Kimberly Grabowski Strayer
I slept with a kitchen knife
in my bedside table as a little girl,
I don’t think even my mother knows.
She loved all the shows
about murder. I would tell her I was scared
but she wouldn’t turn them off—
if you’re scared, leave the room.
The first few shots of each episode: victim
who will not live out the next sixty seconds.
A perpetrator with artfully hidden face.
And screaming, always, screaming
even in sudden attacks. I heard
once that the word scream is too powerful
to use in a poem, or too distinctly female,
hysteric, blotting out the rest—
here, we begin. After this, a shot
of the team of criminal profilers,
walking in to the office, discussing how to whip up
the perfect plate of pasta, al dente, of course,
to remind us they have ordinary lives
outside of this television screen, just like we do.
And all the while, a murderer on the loose.
They will solve this case in a cool
forty-three minutes, always right
before the next victim dies. I think stall, just stall.
Pain is like a distant galaxy because the inside
of another person is a distant galaxy. It’s impossible
to talk about, and so we talk about it all the time.
I just want to feel good for a moment,
it’s all fake but there are Good guys fighting
Bad guys and the good ones always pull through.
Sometimes students learn to conduct pelvic exams
on unknowing, anesthetized patients
before gynecological surgeries. Sometimes I think:
it would feel better if I didn’t know. The show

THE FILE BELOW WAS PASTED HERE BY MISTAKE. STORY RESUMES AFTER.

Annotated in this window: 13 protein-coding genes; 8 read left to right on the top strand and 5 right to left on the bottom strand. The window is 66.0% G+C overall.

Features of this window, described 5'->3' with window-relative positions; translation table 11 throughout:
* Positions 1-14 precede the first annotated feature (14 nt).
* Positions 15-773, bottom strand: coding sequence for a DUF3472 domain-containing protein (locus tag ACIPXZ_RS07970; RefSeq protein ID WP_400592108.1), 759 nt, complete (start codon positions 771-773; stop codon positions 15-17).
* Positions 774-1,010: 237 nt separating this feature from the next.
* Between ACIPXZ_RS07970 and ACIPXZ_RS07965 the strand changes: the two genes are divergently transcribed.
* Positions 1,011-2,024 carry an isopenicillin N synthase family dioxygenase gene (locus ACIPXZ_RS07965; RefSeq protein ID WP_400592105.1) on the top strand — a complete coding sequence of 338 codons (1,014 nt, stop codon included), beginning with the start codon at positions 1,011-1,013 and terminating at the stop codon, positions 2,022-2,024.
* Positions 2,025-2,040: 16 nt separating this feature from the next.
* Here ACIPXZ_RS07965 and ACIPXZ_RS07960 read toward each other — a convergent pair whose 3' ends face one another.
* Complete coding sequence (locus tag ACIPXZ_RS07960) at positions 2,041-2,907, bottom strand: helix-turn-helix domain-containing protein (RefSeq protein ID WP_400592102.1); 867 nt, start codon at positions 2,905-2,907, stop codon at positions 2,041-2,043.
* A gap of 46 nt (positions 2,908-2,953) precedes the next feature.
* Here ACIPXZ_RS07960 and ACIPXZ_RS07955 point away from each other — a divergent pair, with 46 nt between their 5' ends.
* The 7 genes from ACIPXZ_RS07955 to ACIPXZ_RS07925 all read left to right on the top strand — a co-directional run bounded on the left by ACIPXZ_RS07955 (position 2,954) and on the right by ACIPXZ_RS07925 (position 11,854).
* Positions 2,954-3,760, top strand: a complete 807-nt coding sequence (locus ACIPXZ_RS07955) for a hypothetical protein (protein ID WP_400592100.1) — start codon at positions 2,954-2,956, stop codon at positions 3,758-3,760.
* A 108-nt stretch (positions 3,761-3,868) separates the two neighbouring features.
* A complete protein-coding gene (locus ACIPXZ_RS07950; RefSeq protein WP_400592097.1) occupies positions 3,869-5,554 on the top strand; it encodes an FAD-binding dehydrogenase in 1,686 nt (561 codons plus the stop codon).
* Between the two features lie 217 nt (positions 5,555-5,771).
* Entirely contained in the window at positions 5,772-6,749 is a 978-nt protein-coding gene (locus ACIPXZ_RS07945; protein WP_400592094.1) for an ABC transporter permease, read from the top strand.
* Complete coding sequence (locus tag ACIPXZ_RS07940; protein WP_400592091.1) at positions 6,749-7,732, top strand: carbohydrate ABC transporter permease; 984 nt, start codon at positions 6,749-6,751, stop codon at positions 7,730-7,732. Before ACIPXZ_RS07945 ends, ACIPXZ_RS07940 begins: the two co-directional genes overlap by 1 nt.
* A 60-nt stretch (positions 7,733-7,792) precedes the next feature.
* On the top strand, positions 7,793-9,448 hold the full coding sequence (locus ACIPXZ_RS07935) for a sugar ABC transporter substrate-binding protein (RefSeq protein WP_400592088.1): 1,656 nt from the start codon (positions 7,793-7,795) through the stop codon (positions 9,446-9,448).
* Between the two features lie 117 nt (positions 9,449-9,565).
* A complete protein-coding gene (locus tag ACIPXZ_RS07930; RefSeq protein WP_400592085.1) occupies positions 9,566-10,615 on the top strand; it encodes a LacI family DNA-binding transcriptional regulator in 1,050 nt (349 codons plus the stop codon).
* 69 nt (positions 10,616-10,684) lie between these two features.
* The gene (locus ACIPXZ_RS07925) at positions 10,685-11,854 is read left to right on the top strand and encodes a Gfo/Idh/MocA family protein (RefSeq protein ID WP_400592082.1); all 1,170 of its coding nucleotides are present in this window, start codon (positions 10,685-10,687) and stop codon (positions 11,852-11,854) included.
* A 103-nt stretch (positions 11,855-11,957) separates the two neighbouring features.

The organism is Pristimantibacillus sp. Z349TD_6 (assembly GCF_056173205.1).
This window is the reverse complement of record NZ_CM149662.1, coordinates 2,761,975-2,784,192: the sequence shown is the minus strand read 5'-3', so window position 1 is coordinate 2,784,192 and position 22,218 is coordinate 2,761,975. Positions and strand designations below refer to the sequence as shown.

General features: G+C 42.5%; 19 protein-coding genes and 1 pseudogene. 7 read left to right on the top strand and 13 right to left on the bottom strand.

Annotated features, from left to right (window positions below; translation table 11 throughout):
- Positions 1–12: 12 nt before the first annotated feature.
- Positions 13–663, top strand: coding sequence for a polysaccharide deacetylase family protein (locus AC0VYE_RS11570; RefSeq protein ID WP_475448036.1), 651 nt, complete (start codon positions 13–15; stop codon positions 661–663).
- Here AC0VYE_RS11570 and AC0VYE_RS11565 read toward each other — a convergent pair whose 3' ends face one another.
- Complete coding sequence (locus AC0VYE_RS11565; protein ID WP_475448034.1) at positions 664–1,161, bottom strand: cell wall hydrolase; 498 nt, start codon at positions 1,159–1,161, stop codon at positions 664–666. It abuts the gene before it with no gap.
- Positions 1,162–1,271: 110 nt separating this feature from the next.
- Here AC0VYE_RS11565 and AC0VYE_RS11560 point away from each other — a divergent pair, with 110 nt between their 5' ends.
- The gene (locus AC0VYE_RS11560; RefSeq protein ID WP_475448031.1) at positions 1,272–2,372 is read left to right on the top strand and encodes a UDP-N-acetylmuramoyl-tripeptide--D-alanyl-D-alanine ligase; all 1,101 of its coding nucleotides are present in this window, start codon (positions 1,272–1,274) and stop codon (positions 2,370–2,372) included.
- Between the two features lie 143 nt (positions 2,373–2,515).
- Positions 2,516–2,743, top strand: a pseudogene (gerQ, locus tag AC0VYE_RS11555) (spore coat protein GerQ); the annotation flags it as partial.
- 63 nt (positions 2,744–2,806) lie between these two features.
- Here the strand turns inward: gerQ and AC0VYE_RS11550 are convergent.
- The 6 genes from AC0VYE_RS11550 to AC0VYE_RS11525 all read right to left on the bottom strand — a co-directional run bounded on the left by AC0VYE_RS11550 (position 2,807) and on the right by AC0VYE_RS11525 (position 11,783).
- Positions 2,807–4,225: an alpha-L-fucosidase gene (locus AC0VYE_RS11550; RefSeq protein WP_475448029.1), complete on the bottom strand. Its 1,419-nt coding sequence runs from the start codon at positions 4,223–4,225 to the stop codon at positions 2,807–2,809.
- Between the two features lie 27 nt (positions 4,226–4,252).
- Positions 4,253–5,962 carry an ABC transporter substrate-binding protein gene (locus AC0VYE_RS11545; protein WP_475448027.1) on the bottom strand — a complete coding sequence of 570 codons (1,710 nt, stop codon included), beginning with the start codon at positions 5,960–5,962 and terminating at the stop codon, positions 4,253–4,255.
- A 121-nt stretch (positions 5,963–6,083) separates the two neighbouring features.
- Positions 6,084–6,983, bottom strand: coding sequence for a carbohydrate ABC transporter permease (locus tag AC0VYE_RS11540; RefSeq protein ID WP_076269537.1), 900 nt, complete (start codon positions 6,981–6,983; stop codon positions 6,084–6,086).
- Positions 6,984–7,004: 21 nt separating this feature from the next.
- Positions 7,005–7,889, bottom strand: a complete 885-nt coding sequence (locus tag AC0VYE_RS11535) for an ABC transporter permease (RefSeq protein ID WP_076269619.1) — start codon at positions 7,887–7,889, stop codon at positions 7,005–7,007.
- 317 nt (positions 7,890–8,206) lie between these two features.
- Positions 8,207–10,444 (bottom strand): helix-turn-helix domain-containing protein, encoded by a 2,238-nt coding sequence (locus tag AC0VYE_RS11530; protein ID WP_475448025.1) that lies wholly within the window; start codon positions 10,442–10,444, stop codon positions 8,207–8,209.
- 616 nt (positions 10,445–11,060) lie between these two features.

is not about pain but poison and attempted antidote.
And you are not safer if you don’t watch. Not a scale
but an emptiness. Without weight or spectrum.
My mother reads the detective novel I lend her,
In The Woods, and she says do we ever find out
what happened to his childhood friends? His blood-soaked
shoes? No, no, the crux here is that some things remain
unexplained forever. This, she cannot abide.
On the show, every killer has some
sort of signature. We all have this compulsion
to show the world who we are. Missing
from this genre: what makes a body
not human anymore. Instead, only: what makes a human
a body. The problem of it. Safety is not what we want,
but some alternative to being alive. It’s a fictional show about
fiction. The way telling a story can help us find the unknown
suspect. As usual, the stories end before they’re over.
In dental school, my mother rode her bike
to and from her apartment with boxes of bones
strapped to the back. She didn’t have much money
so the bones she had were rented. A friend of hers lent her
an extra skull he didn’t need anymore, eventually told her
she could keep it. When I was a kid, no one believed me
when I said the skull was real.
Think of the movies where the science-lab skeleton
was somehow reanimated to wreak havoc.
As if whatever brings us to life inhabits each
individual element of the structure as well as the whole.
My mother never knew who the skull belonged to,
nothing about the story. Mostly, I couldn’t believe
noses weren’t made of bone, other parts that seemed
so solid backed by hollow opening.
In one episode, a mother seeks revenge
upon the man who murdered her daughter—he tries to save
himself by leading her to the place where the girl was
buried. That’s just a skull, she says, that’s not my baby.
She shines a light on the bones. Where’s the rest of my baby.
Kimberly Grabowski Strayer is a poet and horsewoman from Kalamazoo, Michigan, where she received her B.A. in English Writing from Kalamazoo College. She holds an MFA in poetry from The University of Pittsburgh. Her poems have appeared in Superstition Review, Midwestern Gothic, Pretty Owl Poetry, Crab Fat Magazine, and others. Her chapbook, Afterward, is available from Dancing Girl Press.
Read more from Cleaver Magazine’s Issue #23.